In Elie Wiesel's Night, is any progress made towards combating racism?

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Elie Wiesel’s Night is a harrowing picture of the Holocaust. The book is punctuated with horrific scenes portraying unimaginable inhumanity. It is hard to believe that the story includes any progress made towards combating racism. Yet Night offers glimmers of hope.

In Night, the Holocaust is portrayed not just as extermination of physical bodies, but the destruction of souls. Elie loses his faith early in the memoir, yet many of his fellow Jews do not. Even after a day of back-breaking physical labor, over 10,000 Jews at Auschwitz gather for prayers celebrating the Jewish new year, Rosh Hashanah. Their prayers are an act of rebellion against the Nazis and symbolize the resilience of the human spirit in the face of horror.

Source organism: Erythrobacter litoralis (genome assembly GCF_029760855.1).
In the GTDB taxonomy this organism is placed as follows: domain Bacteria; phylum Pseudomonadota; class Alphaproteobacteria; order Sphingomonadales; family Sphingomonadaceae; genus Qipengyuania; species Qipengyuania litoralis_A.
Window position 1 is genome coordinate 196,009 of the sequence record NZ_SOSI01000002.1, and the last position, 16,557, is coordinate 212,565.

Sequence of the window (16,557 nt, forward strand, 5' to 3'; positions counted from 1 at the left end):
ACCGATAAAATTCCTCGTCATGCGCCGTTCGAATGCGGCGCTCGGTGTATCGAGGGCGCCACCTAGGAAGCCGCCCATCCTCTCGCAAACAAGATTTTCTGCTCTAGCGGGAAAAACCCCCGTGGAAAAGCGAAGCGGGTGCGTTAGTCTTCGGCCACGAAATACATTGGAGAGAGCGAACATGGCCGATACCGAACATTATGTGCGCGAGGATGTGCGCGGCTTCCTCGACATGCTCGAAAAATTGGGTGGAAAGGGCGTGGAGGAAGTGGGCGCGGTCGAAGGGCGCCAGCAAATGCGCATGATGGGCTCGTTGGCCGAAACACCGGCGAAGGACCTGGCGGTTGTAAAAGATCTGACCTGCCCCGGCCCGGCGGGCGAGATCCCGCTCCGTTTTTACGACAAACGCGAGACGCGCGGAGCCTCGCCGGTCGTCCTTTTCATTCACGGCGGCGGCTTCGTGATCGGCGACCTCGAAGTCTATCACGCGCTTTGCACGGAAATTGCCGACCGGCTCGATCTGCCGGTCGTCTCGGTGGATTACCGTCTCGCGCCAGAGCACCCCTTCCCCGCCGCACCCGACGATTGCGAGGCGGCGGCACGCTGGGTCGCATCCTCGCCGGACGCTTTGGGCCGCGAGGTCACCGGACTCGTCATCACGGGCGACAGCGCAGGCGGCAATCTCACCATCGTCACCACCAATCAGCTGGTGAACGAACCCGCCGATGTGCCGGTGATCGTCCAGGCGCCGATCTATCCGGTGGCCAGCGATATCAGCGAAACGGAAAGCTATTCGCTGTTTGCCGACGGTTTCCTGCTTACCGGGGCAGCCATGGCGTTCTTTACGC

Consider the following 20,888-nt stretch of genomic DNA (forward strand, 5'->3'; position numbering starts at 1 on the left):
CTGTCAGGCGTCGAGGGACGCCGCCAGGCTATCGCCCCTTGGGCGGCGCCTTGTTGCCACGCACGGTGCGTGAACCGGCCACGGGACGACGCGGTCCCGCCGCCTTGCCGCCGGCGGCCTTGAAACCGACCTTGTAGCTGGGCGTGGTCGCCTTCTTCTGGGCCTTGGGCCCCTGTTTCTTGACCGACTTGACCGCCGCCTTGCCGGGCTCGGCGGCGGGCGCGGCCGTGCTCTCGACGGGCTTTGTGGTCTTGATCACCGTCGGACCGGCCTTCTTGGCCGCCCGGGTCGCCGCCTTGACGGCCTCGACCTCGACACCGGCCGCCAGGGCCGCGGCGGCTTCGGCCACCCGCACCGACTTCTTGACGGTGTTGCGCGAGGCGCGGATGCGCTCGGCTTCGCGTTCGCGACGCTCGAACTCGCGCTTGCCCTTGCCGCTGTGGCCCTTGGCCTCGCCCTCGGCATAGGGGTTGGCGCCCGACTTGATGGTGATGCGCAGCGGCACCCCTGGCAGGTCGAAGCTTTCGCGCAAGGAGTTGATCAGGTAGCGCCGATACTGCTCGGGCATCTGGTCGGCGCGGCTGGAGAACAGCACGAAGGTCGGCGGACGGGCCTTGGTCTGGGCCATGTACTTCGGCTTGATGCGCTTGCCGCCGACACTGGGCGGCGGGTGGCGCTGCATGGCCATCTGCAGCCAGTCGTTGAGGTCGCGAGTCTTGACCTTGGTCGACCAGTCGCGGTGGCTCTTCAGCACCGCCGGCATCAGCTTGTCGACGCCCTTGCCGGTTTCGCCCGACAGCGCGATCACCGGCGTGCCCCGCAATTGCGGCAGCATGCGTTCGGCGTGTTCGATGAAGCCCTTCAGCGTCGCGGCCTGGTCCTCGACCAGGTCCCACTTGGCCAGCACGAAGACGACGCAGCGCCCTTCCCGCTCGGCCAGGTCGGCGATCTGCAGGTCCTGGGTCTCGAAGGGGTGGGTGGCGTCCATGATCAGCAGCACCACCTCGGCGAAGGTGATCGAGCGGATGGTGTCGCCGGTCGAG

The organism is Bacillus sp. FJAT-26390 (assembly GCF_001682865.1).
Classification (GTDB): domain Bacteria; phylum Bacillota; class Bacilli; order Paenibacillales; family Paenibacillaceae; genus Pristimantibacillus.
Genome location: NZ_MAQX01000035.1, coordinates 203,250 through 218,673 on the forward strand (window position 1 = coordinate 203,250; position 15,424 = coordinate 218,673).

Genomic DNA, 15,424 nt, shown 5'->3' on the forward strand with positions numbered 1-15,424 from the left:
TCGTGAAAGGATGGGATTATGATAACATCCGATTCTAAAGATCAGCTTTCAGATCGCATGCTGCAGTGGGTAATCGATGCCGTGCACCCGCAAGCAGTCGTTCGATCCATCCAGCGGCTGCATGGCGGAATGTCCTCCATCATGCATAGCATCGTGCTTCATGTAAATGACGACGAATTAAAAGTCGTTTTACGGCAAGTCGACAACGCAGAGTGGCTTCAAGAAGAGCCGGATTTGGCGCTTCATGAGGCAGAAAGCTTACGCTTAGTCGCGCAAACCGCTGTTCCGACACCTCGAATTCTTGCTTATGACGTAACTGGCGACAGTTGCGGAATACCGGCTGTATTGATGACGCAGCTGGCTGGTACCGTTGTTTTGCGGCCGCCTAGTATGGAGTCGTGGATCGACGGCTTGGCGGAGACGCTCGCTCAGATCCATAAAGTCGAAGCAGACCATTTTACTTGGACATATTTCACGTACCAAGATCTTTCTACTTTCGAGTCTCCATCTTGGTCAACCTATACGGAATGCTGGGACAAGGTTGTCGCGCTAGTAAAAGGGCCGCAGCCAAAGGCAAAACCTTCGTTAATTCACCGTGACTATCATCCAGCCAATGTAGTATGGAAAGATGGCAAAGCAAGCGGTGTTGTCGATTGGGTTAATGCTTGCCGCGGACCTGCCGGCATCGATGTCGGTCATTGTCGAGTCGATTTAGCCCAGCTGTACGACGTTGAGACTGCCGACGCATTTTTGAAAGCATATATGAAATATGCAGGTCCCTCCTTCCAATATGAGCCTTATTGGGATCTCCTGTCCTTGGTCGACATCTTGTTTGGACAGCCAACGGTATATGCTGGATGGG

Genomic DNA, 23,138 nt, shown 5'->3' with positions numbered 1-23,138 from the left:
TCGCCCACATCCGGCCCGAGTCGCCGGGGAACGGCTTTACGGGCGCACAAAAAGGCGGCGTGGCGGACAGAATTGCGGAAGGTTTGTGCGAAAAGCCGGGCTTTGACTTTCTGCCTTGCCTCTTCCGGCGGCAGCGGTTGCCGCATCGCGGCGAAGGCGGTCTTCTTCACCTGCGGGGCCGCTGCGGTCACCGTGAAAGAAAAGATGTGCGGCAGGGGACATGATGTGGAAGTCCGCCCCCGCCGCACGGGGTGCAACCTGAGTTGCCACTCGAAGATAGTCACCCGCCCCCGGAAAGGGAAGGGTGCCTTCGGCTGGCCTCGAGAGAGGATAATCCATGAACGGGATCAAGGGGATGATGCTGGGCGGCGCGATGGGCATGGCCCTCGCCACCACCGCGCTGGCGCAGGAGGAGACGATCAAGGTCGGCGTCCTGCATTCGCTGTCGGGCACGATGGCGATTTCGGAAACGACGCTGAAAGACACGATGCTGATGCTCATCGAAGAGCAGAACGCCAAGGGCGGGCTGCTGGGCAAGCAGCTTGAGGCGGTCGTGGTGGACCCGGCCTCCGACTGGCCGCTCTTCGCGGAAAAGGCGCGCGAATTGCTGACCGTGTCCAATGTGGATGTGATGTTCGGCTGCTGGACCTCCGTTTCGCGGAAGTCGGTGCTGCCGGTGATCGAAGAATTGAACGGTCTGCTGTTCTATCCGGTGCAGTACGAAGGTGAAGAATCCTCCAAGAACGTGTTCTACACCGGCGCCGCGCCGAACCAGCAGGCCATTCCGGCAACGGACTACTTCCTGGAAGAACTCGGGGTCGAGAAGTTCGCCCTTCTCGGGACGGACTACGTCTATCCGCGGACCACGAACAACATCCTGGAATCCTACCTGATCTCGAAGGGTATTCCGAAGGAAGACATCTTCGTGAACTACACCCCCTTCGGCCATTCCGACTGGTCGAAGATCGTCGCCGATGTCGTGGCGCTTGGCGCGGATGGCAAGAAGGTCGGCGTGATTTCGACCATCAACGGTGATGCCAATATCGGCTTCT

The Nazis viewed the Jewish people as subhuman, people whose elimination would benefit the world. Yet Elie, by trying to keep his father alive, shows the reader that every race of people has the same humanity and worth. Another profound moment comes when Elie briefly considers letting his father, a man who becomes "dead weight," die. Elie proves that human beings, no matter their race, religion, or ideology, have both good and evil aspects to their nature.

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